Godfrey remembered as a ‘tireless worker,’ ‘honest,’ ‘caring person’ and ‘ardent Wildcat fan’ by Northern Michigan colleagues
MARQUETTE – Longtime Northern Michigan University athletic director Ken Godfrey died Wednesday night at the age of 64 following a lengthy battle with acute myeloid leukemia and graft versus host disease, which resulted from his bone marrow transplant during treatment.
His death comes four days after being inducted in the NMU Sports Hall of Fame.
“He is probably one of the hardest working people I have ever been associated with,” NMU women’s basketball coach Troy Mattson said. “He was a tireless worker, somebody that absolutely loved the place that he worked for, Northern Michigan University. That’s how he treated people and what he expected from all the people that worked for him. He had a passion for NMU and that was his vision, that everybody understood the green and gold.”
Godfrey, a native of Maywood, Ill., worked at Northern for 32 years, starting as a graduate assistant in 1978 and then as head of recreational services in 1979. He was the Wildcats athletic director from 2003-11.
Five of his head coaching hires at NMU while AD – Mattson; Matt Granstrand, soccer; Jenny Ryan, cross country; Heidi Voigt, swimming and diving; and Dominic Yoder, volleyball – are all still active. Granstrand, Mattson and Yoder have all led their respective programs to the NCAA tournament while Voigt and Ryan have coached NCAA championship qualifiers and All-Americans.
“I’m thankful that he gave me the opportunity to come to such a great place and all the support he showed me throughout the years,” Granstrand said. “After every game he would come walking across the field, big smile on his face. He’d give me a big handshake, say, ‘Hey, great job.’ Just the enthusiasm, he made you want to do a good job for him.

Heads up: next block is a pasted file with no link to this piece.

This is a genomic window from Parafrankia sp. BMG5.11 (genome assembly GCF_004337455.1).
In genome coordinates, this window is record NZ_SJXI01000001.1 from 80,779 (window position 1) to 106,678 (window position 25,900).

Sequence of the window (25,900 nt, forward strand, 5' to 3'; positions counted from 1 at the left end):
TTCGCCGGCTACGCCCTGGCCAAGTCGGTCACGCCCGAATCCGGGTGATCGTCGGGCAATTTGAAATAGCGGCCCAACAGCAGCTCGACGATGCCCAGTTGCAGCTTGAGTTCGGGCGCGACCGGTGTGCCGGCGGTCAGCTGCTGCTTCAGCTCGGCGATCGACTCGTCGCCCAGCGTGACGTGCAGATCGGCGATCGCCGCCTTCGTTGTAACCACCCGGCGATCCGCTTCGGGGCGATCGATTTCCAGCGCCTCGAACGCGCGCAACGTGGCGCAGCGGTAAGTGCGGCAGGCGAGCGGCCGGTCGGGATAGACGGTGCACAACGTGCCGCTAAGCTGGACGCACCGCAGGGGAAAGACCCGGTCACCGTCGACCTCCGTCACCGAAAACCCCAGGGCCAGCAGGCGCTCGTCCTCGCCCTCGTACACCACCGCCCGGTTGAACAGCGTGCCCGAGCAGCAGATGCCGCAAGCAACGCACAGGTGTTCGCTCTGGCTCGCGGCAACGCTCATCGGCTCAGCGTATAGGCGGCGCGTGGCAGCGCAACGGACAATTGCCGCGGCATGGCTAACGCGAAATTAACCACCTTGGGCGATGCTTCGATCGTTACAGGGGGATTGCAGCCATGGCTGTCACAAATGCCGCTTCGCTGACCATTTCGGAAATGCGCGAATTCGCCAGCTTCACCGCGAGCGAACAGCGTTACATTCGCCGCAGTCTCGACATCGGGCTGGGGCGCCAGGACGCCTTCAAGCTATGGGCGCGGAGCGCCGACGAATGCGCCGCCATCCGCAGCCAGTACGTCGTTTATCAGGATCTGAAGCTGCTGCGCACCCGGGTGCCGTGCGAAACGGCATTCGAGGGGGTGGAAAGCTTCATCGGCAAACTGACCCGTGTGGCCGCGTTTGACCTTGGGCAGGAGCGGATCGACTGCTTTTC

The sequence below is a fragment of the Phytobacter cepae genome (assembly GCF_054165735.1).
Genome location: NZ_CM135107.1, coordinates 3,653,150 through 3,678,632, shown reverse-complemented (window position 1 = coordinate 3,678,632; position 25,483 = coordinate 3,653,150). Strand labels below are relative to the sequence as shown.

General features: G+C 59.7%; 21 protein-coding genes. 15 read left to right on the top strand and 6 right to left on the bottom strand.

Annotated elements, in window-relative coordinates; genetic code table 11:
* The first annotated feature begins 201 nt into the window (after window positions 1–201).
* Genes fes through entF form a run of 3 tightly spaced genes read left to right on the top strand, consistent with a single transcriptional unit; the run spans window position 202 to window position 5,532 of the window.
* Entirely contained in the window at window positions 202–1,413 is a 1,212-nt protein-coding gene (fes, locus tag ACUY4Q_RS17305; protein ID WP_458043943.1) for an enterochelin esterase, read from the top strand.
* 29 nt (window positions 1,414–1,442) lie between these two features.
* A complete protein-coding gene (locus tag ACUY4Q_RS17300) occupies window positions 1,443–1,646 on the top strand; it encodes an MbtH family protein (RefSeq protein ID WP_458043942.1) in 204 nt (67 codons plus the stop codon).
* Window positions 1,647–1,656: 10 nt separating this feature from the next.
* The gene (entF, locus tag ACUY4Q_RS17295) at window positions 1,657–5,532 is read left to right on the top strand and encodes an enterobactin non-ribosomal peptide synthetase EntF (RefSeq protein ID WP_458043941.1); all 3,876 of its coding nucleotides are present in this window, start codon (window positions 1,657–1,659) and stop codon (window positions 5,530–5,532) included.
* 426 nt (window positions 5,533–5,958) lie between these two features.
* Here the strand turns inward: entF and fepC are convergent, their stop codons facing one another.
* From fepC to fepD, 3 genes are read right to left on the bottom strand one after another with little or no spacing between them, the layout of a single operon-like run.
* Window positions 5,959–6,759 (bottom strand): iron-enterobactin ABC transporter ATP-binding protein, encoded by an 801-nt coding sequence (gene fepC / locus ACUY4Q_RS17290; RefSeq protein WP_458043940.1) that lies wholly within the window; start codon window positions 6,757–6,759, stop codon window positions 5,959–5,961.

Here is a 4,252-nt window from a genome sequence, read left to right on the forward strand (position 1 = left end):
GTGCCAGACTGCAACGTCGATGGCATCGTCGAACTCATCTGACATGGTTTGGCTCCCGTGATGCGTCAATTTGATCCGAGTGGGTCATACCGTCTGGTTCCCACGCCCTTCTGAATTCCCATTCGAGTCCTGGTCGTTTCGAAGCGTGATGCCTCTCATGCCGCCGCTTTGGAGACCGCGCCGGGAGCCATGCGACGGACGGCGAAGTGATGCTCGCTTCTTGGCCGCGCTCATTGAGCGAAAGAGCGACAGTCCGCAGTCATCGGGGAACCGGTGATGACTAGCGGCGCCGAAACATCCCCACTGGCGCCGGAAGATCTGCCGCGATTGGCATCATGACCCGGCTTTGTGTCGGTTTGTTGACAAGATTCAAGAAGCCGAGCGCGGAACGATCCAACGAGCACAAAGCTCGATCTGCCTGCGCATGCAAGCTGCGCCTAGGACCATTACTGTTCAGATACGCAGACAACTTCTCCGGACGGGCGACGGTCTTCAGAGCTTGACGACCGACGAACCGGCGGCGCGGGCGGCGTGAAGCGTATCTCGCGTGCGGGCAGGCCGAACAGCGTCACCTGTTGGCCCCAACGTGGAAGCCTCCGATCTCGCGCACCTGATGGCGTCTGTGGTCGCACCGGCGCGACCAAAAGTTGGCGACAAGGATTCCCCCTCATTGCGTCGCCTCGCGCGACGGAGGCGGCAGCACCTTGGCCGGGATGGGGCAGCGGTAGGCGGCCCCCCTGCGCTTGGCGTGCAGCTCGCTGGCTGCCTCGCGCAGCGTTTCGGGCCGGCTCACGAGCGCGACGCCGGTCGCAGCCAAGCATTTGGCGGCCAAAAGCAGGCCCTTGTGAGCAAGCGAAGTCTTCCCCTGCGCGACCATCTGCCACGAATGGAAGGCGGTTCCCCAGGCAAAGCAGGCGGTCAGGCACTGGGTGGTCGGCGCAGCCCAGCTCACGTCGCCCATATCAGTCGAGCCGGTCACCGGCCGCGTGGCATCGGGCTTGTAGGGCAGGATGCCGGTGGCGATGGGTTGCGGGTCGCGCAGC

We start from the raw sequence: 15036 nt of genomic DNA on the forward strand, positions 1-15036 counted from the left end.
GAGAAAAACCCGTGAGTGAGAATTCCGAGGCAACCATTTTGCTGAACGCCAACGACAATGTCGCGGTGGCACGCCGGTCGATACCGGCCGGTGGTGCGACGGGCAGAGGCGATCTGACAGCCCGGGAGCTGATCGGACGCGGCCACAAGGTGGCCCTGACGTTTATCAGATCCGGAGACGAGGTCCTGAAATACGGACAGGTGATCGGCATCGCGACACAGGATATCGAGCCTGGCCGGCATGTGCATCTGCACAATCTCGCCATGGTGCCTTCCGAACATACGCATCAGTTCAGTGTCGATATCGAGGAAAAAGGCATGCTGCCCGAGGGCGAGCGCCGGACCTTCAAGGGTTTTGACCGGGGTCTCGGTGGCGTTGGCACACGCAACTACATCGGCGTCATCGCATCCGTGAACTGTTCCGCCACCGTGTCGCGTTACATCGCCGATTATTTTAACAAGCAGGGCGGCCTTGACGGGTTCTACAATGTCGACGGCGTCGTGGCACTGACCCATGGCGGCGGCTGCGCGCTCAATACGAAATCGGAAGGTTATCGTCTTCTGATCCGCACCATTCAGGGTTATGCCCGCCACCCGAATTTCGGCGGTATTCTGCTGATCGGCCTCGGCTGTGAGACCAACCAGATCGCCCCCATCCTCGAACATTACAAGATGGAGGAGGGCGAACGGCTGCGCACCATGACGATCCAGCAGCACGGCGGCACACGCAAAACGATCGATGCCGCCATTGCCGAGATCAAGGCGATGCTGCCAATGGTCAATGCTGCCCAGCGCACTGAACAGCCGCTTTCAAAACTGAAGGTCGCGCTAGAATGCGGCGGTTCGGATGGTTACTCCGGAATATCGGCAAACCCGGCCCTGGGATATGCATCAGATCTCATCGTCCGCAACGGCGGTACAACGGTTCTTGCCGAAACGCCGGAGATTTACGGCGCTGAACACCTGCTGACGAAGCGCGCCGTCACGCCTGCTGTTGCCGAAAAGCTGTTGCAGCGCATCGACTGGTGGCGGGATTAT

“He was honest, up front, easy to talk to, personable. He was the kind of guy you wanted to work for. You knew he was going to work hard and you knew he was going to support you.”
In addition to the five active coaches, Godfrey brought back 1993 national championship volleyball coach Jim Moore for two seasons that resulted in NCAA tournament runs both times, as well as former track and field coach Tom Barnes, who also consistently guided athletes to the NCAA championships.
Godfrey also played an integral part in hiring head hockey coach Walt Kyle the summer prior to taking over as AD. Like the others, Kyle led his program to the NCAA tournament as well under Godfrey.
“The biggest thing I can say about Ken was he was a wonderful man,” Kyle said. “He was just a really, really, good caring person. He cared about his family, he cared about the people that he was around, the people that he worked with. That was the single biggest thing that sticks out in my mind about what a good man he was.”
The Superior Dome, Vandament Arena and Berry Events Center all opened during Godfrey’s tenure with NMU athletics.
Godfrey’s idea for the NMU Fall Sports Kickoff event, held before the Wildcats’ first home football game of the season, was recognized in 2008 by the National Association of Collegiate Marketing Administrators with the inaugural National Community Engagement Award of Excellence and again in 2009-10 by the GLIAC with the Community Engagement Award.